Job Killer Joe


In the three years leading up to the pandemic related market downturn of early 2020, the United States economy was doing exceptionally well. Under the leadership of President Donald Trump, our economy proved resilient enough to reach an all-time high just a few months after COVID-19 reached US soil. In addition to the market recovery, Americans were finding jobs at unprecedented rates as the national economy recovered from the initial phases of the pandemic.

Joe Biden has occupied the White House for less than a week and policymakers are already setting about doing some of the same things that drove the US economy into the 2008-2009 recession when 800,000 Americans lost their jobs.

Keystone XL Pipeline

On his first day in office, Joe Biden revoked the construction permits for the Keystone XL pipeline. TC Energy, owner of the pipeline, said that shutting down construction would “directly lead to the layoff of thousands of union workers.” The company’s own estimates amount to about 11,000 jobs in 2021, and a loss of more than $1.6 billion in wages. Politifact issued a fact-checking report stating that because most of the jobs were temporary, total job loss equaled a lesser number. The authors at Politifact consider these positions temporary because they extend through the 8 warmer months of the year. Construction is typically paused during the winter months. Most of those union workers are on the job for eight months and take off the other four. Regardless of their schedule, they are still out of work.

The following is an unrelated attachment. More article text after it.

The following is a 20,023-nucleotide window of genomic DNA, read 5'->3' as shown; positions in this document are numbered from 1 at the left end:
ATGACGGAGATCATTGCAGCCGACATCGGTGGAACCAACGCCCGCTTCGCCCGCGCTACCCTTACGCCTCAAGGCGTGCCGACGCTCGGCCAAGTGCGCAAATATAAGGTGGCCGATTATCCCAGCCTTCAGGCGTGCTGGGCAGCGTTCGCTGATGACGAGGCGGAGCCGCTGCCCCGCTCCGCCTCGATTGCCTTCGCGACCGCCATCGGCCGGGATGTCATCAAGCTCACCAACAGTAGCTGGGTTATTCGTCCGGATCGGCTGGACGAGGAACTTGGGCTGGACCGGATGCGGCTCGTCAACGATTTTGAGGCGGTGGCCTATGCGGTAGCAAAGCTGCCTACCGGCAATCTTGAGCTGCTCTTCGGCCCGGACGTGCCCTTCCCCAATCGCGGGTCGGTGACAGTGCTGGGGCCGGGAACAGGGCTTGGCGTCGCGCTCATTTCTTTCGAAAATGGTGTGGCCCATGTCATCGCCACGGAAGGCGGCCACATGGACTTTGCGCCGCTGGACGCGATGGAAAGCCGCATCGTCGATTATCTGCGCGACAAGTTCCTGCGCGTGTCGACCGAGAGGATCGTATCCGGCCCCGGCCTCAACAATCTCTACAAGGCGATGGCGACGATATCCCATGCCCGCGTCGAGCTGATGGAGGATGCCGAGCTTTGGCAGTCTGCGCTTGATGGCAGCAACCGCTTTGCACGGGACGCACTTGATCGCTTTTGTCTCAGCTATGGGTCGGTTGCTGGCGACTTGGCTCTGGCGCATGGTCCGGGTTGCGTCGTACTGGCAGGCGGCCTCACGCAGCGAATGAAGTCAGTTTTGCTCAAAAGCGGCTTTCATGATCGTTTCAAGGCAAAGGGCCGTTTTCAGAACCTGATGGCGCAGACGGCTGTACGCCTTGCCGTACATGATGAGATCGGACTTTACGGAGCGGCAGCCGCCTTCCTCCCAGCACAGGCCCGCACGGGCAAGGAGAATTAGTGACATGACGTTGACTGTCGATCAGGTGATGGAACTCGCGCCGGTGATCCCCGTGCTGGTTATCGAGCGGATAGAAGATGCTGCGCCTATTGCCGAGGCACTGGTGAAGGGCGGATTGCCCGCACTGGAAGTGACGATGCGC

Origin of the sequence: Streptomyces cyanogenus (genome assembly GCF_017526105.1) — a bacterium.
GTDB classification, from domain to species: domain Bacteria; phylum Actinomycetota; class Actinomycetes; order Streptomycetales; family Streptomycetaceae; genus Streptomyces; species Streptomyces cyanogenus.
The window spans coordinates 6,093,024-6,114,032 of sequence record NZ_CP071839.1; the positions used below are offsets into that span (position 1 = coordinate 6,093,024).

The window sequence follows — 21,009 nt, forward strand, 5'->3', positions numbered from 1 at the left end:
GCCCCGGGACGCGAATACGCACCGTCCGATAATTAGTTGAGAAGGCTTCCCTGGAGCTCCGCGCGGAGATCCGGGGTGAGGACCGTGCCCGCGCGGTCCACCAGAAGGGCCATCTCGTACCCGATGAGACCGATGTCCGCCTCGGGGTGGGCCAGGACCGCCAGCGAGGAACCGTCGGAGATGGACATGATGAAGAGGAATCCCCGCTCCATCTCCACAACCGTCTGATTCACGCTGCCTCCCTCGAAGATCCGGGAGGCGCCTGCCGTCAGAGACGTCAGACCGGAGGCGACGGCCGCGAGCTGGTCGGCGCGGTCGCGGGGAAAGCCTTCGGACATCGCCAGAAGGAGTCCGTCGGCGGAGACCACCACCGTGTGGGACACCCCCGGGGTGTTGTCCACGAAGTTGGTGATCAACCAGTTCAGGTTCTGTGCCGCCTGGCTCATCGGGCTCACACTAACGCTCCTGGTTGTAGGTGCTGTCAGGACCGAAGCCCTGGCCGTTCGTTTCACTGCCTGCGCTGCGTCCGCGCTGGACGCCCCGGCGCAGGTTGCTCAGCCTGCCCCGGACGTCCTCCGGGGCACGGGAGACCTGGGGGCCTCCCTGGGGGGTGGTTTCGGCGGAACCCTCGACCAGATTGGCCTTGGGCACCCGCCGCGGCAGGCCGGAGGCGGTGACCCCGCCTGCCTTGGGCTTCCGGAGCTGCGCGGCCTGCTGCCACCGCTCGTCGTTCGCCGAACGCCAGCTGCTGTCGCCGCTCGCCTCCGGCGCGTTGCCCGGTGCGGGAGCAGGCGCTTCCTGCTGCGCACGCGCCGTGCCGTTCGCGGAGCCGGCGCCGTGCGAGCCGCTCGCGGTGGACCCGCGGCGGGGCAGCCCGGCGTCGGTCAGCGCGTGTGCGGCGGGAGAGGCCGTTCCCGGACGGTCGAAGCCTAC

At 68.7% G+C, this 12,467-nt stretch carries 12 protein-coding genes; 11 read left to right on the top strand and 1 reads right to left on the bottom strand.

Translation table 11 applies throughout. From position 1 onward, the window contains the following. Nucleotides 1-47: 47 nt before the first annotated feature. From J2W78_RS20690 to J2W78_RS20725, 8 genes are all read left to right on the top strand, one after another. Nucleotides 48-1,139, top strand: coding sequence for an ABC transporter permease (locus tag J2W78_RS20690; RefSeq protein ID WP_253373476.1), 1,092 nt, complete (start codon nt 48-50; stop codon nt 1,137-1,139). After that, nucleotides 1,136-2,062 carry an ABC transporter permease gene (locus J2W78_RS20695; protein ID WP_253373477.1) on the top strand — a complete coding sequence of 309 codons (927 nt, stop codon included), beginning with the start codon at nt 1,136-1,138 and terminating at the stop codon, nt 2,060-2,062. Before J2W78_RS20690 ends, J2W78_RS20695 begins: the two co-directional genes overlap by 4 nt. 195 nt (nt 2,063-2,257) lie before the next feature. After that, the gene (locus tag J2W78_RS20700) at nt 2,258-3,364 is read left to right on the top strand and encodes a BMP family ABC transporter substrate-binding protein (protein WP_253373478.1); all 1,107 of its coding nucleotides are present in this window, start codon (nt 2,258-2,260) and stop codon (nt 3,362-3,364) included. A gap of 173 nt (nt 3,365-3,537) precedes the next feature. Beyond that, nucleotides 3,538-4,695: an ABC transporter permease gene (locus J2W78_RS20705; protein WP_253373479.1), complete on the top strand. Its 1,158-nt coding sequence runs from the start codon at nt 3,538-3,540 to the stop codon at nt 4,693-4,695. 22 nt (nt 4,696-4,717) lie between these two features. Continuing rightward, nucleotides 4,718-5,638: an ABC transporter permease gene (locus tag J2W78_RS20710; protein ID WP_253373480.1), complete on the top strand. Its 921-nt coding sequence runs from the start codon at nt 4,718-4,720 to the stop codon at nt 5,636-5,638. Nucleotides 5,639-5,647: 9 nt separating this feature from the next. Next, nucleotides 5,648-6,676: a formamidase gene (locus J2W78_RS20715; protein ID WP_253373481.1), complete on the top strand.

Joe Biden and other ranking democrats intend to eliminate fracking and the thousands of jobs that go along with it. Fortunately for thousands of workers, Biden cannot end fracking with the stroke of a pen, however, he can ensure that the industry doesn’t grow. Biden can ban new oil and gas leases and create new regulations making fracking unprofitable. In 2016, 50% of US oil came from fracking. Putting a stop to this method of energy extraction could put 50% of America’s oil and gas workers out of a job. Many of the positions that would vanish are currently filled by young engineers and geologists.

Will they be able to find new jobs?

$15 Minimum Wage

The Biden administration is pushing to raise the federal minimum wage from $7.25 per hour to $15.00 per hour. The last time the federal minimum wage was increased was during the first two years of the Obama/Biden administration. In 2008, the minimum wage went from $5.85 per hour to $6.55 per hour, then to $7.25 in 2009. Accompanying these changes were year-over-year increases in the unemployment rate. In 2008, unemployment went from 5.0% to 7.3%, then to 9.9% in 2009. Data from and the US Dept. of Labor. We should note that there was also a mortgage crisis in 2008 because banks were lending money to unqualified buyers. People tend to lose their job and then their house, not the other way around.